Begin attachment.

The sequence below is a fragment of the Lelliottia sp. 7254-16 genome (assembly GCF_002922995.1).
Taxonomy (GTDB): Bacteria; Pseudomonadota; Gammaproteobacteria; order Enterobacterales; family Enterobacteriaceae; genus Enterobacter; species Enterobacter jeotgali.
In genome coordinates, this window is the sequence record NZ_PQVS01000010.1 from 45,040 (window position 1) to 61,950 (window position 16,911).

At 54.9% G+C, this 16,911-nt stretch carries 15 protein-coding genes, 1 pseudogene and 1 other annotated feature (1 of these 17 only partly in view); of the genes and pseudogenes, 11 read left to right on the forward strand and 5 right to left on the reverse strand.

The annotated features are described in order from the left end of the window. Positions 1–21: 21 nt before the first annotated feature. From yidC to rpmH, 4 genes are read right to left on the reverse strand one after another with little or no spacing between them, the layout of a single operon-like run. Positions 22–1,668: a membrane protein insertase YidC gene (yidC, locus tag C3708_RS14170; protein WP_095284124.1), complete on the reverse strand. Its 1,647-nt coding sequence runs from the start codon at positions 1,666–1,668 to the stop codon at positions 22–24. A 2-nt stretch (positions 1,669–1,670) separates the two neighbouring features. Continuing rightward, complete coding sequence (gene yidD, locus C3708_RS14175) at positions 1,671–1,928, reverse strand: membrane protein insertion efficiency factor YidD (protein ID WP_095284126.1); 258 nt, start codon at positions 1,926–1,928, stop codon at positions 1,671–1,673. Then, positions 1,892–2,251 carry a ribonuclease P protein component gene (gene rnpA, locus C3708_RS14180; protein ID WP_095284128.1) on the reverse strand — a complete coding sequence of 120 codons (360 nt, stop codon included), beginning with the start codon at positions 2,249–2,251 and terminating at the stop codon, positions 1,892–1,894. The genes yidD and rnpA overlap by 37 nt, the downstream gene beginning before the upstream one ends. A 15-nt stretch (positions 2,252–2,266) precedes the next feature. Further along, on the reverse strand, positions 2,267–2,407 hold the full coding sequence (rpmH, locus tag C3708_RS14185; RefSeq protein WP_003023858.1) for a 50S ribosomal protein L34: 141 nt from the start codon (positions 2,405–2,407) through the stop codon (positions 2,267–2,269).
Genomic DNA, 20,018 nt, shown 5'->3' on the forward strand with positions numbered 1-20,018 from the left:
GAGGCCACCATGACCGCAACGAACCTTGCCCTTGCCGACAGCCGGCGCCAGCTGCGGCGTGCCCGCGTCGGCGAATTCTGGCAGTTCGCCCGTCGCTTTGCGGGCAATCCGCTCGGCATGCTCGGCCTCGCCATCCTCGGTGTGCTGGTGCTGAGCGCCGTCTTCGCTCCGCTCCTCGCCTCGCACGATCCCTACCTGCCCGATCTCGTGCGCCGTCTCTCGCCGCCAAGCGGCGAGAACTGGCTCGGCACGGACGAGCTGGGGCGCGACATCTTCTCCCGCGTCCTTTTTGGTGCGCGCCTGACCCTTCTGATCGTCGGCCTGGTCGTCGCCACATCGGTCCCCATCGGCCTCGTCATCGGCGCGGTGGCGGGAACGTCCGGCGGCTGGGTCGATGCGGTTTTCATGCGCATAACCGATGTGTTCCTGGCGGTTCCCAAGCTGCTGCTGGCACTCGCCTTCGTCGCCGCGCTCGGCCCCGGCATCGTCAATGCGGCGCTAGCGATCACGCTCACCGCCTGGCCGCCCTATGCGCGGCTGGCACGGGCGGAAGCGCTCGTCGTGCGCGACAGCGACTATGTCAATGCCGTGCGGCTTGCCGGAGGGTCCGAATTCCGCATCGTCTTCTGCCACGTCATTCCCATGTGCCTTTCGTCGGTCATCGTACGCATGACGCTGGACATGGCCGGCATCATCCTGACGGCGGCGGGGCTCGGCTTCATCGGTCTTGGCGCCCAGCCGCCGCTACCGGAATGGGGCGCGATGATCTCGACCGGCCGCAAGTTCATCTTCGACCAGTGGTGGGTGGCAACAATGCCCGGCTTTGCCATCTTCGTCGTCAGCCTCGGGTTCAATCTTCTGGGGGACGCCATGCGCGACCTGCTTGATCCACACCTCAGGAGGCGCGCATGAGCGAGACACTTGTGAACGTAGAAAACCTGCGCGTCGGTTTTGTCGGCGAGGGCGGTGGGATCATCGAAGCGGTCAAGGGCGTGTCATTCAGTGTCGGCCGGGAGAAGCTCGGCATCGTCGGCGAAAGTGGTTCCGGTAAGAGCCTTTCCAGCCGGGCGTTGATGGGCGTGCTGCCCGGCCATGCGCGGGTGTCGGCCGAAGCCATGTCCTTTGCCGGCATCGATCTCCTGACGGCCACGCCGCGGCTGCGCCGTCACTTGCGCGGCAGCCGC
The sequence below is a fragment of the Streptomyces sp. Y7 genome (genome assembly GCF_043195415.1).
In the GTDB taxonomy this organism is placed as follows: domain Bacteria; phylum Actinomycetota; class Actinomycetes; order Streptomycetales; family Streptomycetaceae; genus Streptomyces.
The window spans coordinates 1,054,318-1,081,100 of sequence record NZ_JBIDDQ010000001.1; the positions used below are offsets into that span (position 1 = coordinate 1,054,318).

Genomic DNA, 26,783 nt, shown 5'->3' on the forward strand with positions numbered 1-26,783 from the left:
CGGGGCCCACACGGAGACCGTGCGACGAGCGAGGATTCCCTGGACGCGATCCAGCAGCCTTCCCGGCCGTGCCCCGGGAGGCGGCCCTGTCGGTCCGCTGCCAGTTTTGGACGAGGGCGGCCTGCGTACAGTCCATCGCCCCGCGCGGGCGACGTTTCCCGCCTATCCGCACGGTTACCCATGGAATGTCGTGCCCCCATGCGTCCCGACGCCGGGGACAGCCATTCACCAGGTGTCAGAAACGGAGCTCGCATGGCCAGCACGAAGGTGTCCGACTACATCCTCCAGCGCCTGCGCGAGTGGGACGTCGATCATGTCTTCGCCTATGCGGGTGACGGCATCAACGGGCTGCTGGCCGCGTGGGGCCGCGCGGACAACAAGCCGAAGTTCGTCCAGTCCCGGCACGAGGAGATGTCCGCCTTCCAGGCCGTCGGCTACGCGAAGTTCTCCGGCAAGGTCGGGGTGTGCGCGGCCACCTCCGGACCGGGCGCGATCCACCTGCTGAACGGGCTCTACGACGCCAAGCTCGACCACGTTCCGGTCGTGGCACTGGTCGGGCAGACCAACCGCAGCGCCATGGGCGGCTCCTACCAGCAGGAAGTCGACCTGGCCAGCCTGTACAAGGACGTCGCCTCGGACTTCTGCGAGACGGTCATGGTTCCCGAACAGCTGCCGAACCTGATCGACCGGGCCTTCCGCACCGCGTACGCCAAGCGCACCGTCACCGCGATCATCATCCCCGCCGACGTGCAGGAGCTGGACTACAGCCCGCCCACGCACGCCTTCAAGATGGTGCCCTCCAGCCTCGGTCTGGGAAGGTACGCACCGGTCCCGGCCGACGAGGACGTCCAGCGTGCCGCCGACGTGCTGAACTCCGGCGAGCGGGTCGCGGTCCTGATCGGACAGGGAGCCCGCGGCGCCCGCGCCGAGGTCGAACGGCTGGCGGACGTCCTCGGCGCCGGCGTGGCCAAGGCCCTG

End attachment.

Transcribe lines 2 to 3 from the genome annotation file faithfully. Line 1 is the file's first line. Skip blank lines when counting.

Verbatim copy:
Taxonomy (GTDB): Bacteria; Pseudomonadota; Gammaproteobacteria; order Enterobacterales; family Enterobacteriaceae; genus Enterobacter; species Enterobacter jeotgali.
In genome coordinates, this window is the sequence record NZ_PQVS01000010.1 from 45,040 (window position 1) to 61,950 (window position 16,911).